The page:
1- first, as Apple recommands, identify per install instead of indentifying per device. Therefore, you can use CFUUIDRef. Example :

NSString *uuid = nil;
CFUUIDRef theUUID = CFUUIDCreate(kCFAllocatorDefault);
if (theUUID) {
  uuid = NSMakeCollectable(CFUUIDCreateString(kCFAllocatorDefault, theUUID));
  [uuid autorelease];
  CFRelease(theUUID);
}

2- If you care about a worldwide unique identifier, so you could store this identifier on iCloud.

3- At last, if you really need an identifier that remains after app re-install (that not occurs so frequently), you can use Keychains (Apple's keychain doc). But will apple team like it ?

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1  
FYI A straight copy of this code doesn't work when using ARC –  Daniel Skinner Aug 15 '12 at 16:54
    
See here for ARC: stackoverflow.com/questions/8594721/… –  Daniel Skinner Aug 15 '12 at 16:55

UUID is just depreciated and so will be around for a while, Apple have not said much about this depreciation much yet, I would wait until they have more to say about this and maybe the will offer some alternative.

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Like this:

@interface UIDevice (UIDeviceAppIdentifier)
@property (readonly) NSString *deviceApplicationIdentifier;
@end

@implementation UIDevice (UIDeviceAppIdentifier)
- (NSString *) deviceApplicationIdentifier
{ 
  static NSString     *name    = @"theDeviceApplicationIdentifier";
  NSUserDefaults  *defaults = [NSUserDefaults standardUserDefaults];  
  NSString              *value     = [defaults objectForKey: name];

  if (!value)
    {
      value = (NSString *) CFUUIDCreateString (NULL, CFUUIDCreate(NULL));    
      [defaults setObject: value forKey: name];
      [defaults synchronize];
  }
  return value;
}
@end

the iOS documentation more or less describes use of CFUUIDCreate() to create an identifier and suggests using UserDefaults to store it.

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The recommended way is by using UUID generation, and associate that with something that the user him/herself is willing to provide to the app.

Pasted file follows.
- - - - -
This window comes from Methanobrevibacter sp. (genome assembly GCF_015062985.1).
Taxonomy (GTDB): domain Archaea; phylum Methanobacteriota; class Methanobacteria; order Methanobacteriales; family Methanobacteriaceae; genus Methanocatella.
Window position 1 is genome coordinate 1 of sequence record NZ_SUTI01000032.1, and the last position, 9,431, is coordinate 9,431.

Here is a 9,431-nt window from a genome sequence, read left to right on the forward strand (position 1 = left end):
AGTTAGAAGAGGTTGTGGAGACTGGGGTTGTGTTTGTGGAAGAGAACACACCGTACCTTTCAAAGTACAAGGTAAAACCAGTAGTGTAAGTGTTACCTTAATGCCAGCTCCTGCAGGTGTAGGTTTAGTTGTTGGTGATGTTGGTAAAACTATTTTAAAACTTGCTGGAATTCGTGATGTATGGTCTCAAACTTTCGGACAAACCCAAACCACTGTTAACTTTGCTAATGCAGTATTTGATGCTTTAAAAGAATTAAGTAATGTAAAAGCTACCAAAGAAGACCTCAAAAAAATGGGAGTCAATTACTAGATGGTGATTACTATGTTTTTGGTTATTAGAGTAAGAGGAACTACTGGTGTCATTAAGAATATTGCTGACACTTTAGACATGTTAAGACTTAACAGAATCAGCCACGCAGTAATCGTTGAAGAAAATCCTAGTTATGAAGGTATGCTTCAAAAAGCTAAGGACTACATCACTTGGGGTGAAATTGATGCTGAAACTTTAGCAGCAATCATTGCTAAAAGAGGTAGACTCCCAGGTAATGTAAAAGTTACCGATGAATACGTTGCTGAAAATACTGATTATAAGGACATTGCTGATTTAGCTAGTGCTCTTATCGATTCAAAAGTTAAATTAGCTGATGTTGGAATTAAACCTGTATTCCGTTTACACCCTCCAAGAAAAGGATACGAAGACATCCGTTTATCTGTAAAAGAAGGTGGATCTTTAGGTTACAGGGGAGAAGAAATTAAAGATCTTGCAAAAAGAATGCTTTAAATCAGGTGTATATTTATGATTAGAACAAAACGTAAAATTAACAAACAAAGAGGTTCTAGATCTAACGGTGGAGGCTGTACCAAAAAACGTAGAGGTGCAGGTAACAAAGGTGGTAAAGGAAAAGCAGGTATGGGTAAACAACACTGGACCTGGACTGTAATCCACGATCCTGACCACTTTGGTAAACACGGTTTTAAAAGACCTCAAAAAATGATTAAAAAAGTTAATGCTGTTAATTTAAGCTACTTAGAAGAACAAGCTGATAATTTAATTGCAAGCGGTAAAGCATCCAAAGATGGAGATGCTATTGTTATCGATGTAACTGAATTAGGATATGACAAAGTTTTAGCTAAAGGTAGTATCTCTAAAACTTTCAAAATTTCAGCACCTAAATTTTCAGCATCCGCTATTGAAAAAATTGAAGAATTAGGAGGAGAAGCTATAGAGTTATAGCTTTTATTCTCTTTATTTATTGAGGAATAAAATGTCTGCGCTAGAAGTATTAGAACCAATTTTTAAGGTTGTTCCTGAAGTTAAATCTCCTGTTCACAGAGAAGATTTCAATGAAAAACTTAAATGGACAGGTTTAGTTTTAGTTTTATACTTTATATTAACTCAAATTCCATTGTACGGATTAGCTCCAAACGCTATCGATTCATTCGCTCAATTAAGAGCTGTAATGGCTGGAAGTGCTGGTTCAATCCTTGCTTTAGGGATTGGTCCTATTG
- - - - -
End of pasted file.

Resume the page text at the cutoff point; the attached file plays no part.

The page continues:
Then, store this data externally, where it could be retrieved again. There are probably other ways to do this easily, but this is the recommended way.

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The problem with this is that it will not be persistent across re-install of the same app on the same device. That was the purpose of device UUIDs. –  gcamp Aug 20 '11 at 13:21
    
Associate it with a given user id. Isn't that the purpose of identification? It should be based on user consent. If it's worked around by using a MAC address and some other combination of it, then that really is no different than using UDID. If they disallow UDID because of some security/privacy concern, then they would also discourage other types of hardware identification. –  Jesse Armand Aug 20 '11 at 18:46

One solution would be to have the application issue a free in-app purchase.

This purchase would be:

  1. Trackable, with a unique number (purchase) number which would be meaningful only to your app.

  2. Movable, if the person switches devices

  3. Retrievable, if the app is deleted (or the phone is wiped and reloaded) - the In-App purchases can be restored.

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Apple's documentation says:

"Do not use the uniqueIdentifier property. To create a unique identifier specific to your app, you can call the CFUUIDCreate function to create a UUID, and write it to the defaults database using the NSUserDefaults class."

Here's a quick snippet:

CFUUIDRef udid = CFUUIDCreate(NULL);

NSString *udidString = (NSString *) CFUUIDCreateString(NULL, udid);
share|improve this answer
    
Sadly, the returned UUID is not consistent across installations of the app. (i.e. delete the app, reinstall, and you will get a completely different UUID) –  lorean Dec 19 '11 at 20:13
    
See my response below that uses UserDefaults to store a UUID upon creation. –  GoZoner Apr 5 '12 at 23:58